The Kingdom in the New Testament – However, notwithstanding this word of caution from Dr. Vos, he would also be the first to acknowledge, as he does in the opening sentence of this book from which we have just quoted: “In the body of our Lord’s teaching as recorded in the Gospels the references to the kingdom of God occupy a prominent place. . . . If this be true from Jesus’ own standpoint, it is no less true from the standpoint of his disciples” (p. 9).

In a recent issue of De Wachter (July 16, 1974 – p. 3) Dr. Simon Kistemaker writes about the Kingdom of God in which he also calls attention to the frequent mention of this in the New Testament. Without going to the trouble of consulting Young’s Concordance, we gladly take his word for it that Matthew mentions the Kingdom four times, Mark fourteen times, Luke thirty-two times, John twice, Acts six times, Paul eight times, and Revelation once.

Obviously then, the Kingdom of God is mentioned so frequently in the New Testament that it must be a matter of extreme importance for us as Christians in our teaching and life.

Definition of Terms – In my judgment and from my reading I conclude that the old, familiar distinctions and definitions as given by Reformed theologians regarding the Kingdom still remain unsurpassed.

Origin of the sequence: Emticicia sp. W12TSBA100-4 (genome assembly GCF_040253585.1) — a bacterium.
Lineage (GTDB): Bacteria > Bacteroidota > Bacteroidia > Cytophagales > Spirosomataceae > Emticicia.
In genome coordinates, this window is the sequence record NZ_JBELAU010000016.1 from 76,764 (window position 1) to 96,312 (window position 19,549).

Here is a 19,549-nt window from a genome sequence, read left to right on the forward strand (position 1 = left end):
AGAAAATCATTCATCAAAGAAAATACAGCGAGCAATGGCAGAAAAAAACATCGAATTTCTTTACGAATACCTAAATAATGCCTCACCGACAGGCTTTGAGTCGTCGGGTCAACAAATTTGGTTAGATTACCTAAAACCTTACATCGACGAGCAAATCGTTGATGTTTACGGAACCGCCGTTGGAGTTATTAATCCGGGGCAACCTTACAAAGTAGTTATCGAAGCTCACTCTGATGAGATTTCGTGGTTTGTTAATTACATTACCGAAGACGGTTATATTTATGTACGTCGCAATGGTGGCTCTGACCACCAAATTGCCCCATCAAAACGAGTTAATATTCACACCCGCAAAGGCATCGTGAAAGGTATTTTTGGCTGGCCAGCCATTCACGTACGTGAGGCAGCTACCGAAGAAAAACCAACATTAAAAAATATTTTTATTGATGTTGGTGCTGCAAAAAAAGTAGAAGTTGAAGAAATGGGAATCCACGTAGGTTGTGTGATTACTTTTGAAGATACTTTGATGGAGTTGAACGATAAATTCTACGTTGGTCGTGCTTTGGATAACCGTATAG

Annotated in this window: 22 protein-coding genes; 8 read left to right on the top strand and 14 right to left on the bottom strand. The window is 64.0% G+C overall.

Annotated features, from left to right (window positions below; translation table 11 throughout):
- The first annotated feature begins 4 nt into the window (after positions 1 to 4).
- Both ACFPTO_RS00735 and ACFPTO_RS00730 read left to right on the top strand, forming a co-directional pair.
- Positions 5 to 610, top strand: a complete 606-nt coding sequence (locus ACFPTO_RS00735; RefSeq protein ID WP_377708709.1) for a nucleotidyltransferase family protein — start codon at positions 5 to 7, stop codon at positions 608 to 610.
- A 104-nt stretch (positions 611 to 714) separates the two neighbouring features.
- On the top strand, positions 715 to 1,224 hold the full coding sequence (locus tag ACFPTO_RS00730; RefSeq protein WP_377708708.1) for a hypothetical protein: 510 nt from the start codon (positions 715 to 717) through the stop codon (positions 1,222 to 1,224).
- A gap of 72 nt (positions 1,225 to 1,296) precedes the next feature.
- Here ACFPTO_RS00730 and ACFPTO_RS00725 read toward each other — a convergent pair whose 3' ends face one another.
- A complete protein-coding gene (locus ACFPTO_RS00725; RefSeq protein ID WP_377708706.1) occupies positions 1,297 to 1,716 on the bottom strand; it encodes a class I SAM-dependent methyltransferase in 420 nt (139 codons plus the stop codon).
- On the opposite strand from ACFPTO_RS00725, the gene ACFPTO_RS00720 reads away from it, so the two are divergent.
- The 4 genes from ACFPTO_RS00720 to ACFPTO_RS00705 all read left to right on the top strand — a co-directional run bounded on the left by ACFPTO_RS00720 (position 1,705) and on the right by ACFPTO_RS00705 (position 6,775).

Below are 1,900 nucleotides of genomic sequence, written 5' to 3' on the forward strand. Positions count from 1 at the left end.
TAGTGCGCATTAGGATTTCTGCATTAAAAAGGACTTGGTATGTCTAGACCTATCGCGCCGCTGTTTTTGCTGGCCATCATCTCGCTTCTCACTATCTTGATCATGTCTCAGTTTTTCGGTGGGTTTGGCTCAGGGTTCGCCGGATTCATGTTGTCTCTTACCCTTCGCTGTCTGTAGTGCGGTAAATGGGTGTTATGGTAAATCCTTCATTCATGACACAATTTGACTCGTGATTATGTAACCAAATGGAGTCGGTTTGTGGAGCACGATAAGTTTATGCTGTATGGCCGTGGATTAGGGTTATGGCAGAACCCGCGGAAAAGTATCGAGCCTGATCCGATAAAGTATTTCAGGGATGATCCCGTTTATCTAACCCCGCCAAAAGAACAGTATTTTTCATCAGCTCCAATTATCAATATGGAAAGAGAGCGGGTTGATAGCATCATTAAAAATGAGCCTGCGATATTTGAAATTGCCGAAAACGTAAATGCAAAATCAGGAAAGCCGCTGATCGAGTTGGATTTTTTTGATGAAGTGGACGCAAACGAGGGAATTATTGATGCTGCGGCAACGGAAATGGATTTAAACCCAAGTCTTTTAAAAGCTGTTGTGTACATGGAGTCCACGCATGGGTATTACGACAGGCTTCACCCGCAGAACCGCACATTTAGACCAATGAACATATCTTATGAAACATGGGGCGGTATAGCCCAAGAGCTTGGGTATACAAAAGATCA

1. The Kingdom of Grace is our Lord’s gracious rule in the hearts and lives of His redeemed people. To enter this Kingdom, as the Lord made so emphatically clear to Nicodemus, we must be born again. This is the Kingdom already present now in principle. If this Kingdom were not also a present spiritual reality, how could we seek it first?

Paul writes about the blessings of this Kingdom in Romans 14:16, 17: “Let not your good be evil spoken of; for the kingdom of God is not eating and drinking, but righteousness and peace and joy in the Holy Spirit.”

The citizens of this Kingdom of Grace are the redeemed or the members of Christ’s true Church.

A familiar figure to show the relation of the true Church to the Kingdom is that of the Church as a smaller circle in the center of the Kingdom depicted by a larger circle. Obedience to Christ as their King radiates from the lives of the redeemed in that smaller circle out and into every area of their lives: the home, the school, the state, business, art, science, and into all of society. Calvinists are accustomed to speak of their religion as a life-and-world view, according to which all of life is to be lived before the face of their God and Savior, according to His will, and unto His glory.